Cyclist Robert Millar came from one of Europe’s most industrialised cities, Glasgow, to excel in the most unlikely terrain – over the high mountain passes of the Pyrenees and the Alps. He was crowned King of the Mountains during the 1984 Tour de France and remains the only ever Briton to finish on the podium of the world’s toughest race.
In attitude and appearance he was unconventional – the malnourished-looking young Scot with the tiny stud in his ear who could be prickly, irascible and unapproachable – but to many followers he was the epitome of cool. Flying the flag for British cycling, this one-off original became a cult hero.
In Search of Robert Millar will follow the career of this other-worldly character, from his tough childhood on the streets of Glasgow in the 1960s to his move to France and success in the world’s most brutal and unforgiving races, including the controversy surrounding his positive drugs test and his enforced retirement from the sport at the age of 36.
It examines what set Millar apart from all other British cyclists who tried, and failed, to make an impact in this most European of sports, describing his single-mindedness, his eccentricity and the humour and intelligence that emerged only towards the end of his career.
It also proffers explanations for his subsequent disappearance, which repeated a familiar pattern: he vanished from Glasgow and never returned; he left his wife and son and his adopted country, France. Now, it appears, he has turned his back on cycling (amid rumours that he had undergone a sex-change operation).
Through interviews with Millar’s friends, acquaintances, cycling colleagues and ex-classmates, author Richard Moore helps to unravel the mystery of this maverick Scotsman, arguably one of the greatest enigmas in a sport full of remarkable characters.
Richard Moore is a freelance journalist who has written on sport, art and literature, contributing to the Scotsman, Scotland on Sunday, Herald, Guardian and Sunday Times. He was a member of the Scotland team in the Prutour, the nine-day cycling tour of Britain, and represented Scotland in the 1998 Commonwealth Games.
On Sunday 22 July, Bradley Wiggins became the first British rider ever to win the Tour de France. It was the culmination of years of hard work and dedication and a vision begun with the creation of Team Sky. This is the inside story of that journey to greatness.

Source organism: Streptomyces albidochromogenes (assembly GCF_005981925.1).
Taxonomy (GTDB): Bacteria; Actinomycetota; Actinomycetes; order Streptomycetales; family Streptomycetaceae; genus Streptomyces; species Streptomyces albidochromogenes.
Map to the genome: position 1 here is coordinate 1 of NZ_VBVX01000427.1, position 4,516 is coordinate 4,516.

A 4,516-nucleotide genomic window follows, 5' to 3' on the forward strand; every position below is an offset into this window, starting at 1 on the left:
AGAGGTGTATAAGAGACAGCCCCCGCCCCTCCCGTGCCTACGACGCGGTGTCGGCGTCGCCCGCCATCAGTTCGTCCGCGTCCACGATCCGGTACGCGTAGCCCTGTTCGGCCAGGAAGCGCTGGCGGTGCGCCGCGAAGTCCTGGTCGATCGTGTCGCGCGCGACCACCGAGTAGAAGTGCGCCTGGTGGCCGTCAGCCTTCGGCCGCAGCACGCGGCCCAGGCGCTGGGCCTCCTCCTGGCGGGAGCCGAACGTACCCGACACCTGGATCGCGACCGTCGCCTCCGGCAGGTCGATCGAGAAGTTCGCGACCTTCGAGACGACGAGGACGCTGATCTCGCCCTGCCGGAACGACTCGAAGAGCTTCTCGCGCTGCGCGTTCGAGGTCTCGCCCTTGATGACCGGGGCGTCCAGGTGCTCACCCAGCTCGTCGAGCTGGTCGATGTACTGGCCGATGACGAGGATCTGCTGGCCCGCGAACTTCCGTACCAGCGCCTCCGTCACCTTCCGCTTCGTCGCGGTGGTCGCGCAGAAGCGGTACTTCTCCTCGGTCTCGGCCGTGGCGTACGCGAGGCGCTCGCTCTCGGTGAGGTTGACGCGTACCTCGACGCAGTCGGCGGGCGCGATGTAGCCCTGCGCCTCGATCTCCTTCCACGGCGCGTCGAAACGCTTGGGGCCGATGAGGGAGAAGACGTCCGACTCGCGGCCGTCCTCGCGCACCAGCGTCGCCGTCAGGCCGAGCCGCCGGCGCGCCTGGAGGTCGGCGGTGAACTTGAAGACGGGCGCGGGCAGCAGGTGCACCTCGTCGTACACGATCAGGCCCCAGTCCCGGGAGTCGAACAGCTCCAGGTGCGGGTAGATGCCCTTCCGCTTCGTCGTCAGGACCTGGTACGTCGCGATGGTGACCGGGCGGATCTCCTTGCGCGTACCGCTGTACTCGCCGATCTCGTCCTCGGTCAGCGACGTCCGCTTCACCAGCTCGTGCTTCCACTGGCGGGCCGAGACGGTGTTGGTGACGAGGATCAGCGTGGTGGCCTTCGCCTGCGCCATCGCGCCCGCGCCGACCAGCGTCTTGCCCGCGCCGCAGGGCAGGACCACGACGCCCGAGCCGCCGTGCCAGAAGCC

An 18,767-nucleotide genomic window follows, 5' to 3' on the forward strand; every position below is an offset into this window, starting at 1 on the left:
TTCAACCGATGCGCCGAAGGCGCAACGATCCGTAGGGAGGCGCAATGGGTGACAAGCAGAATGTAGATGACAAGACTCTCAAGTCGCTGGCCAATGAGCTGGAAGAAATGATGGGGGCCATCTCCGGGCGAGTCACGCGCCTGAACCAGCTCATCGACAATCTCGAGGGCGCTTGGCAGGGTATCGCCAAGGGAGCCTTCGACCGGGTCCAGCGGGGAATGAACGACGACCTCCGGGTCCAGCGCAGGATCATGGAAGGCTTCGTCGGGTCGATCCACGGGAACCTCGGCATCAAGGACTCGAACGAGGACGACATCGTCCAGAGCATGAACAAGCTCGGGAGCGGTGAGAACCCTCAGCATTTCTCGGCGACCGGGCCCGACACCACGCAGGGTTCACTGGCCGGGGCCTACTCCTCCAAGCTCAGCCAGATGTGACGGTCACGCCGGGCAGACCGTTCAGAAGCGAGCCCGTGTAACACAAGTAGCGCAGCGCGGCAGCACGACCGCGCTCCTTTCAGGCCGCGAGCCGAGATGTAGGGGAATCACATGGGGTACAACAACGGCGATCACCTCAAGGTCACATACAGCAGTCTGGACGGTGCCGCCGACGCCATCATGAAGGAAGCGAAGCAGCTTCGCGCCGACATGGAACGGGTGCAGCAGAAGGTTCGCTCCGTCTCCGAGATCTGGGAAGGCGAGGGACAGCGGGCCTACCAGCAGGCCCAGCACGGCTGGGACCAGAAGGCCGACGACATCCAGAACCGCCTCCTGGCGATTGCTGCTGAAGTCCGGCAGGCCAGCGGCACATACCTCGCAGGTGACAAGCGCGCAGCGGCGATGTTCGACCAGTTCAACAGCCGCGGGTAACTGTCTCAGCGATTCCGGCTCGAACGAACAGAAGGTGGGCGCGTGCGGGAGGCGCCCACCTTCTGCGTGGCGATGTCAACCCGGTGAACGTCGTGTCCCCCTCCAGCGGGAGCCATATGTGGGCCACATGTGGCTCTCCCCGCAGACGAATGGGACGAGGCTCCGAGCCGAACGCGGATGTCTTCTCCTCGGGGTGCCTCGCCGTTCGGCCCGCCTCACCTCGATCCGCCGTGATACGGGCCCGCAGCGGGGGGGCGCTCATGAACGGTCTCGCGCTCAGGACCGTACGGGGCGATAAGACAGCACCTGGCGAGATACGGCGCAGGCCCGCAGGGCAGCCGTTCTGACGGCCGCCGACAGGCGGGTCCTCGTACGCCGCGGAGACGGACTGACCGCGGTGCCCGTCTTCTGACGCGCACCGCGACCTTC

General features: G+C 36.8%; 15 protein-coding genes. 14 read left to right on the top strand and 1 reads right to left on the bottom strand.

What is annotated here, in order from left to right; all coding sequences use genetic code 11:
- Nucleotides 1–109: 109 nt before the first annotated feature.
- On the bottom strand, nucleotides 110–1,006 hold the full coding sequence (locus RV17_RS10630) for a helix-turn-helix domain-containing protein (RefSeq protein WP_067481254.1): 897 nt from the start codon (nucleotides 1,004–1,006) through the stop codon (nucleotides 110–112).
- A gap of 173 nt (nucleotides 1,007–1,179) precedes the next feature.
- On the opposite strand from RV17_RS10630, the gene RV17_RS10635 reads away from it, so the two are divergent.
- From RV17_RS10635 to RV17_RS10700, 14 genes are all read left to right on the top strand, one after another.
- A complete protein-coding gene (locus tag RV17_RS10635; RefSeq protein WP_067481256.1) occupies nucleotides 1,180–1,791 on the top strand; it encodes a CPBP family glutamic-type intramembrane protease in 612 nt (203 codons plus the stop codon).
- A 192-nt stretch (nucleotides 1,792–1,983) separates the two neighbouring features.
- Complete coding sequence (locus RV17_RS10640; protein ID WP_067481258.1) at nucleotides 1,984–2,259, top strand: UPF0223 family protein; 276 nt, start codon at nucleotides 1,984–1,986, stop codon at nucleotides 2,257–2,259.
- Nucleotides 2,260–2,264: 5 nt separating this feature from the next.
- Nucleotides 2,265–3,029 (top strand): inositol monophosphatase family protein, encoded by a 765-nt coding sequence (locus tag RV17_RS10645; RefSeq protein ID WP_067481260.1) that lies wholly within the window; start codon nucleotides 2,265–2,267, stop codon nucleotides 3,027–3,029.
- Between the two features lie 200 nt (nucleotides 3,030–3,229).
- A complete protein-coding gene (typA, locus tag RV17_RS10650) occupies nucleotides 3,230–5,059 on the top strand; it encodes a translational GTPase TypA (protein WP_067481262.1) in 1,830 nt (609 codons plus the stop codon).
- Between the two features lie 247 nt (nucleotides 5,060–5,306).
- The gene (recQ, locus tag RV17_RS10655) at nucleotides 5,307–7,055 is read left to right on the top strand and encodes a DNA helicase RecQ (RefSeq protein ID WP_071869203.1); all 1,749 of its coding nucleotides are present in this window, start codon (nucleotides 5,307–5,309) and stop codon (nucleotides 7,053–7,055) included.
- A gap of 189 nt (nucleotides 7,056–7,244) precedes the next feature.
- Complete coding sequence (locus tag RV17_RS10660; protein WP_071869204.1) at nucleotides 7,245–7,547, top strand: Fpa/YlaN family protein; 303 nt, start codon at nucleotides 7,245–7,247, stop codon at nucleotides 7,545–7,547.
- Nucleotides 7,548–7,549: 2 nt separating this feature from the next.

Sky’s the Limit follows the gestation and birth of a brand new road racing team, which is the first British team to compete in the Tour de France since 1987. Team Sky, as it is known, since it is to be backed by the satellite broadcaster Sky, set out on the road to Tour de France glory in January 2010.
With exclusive behind-the-scenes access and interviews, Sky’s the Limit follows the management and riders as they embark on their journey - from their first training camp and team presentation in December 2009, all the way to the moment that Bradley Wiggins achieved what many had long thought impossible: a British rider from a British team winning the Tour de France.
Chris Hoy has been instrumental in British track cycling's remarkable transformation from also-rans to world superpower. Now, having rewritten the record books as Olympic champion in four different cycling disciplines, and with six gold medals, Hoy has become a household
name and established himself in the pantheon of sporting greats.
This is a fly-on-the-wall account of Hoy and his team as he prepared for the Beijing Olympics, where he became the first Briton in a century to win three gold medals in a single Games, and it has now been fully updated to include the extraordinary scenes at London 2012, where Hoy won two more gold medals, to bring his total to six and overtake Sir Steve Redgrave as Britain's greatest ever Olympian.
The story begins with Hoy's introduction to cycling as a BMX racer and his progression to Olympic champion, and explains the origins and evolution of Britain's world-beating team. It includes a bizarre visit to the world's highest velodrome in Bolivia and a spellbinding journey from the razzmatazz of the
European six-day circuit to the craziness of the Japanese keirin races.
Award-winning writer Richard Moore tracks Hoy throughout a season in the saddle, explores his motivations and mentors from a young age, and provides an unblemished insight into the mind of a champion and the largely unknown world of track cycling. It's a story that is fully updated with the remarkable events in Beijing in 2008 and London in 2012, two successive Olympic Games that were dominated by Hoy and the British track cycling team.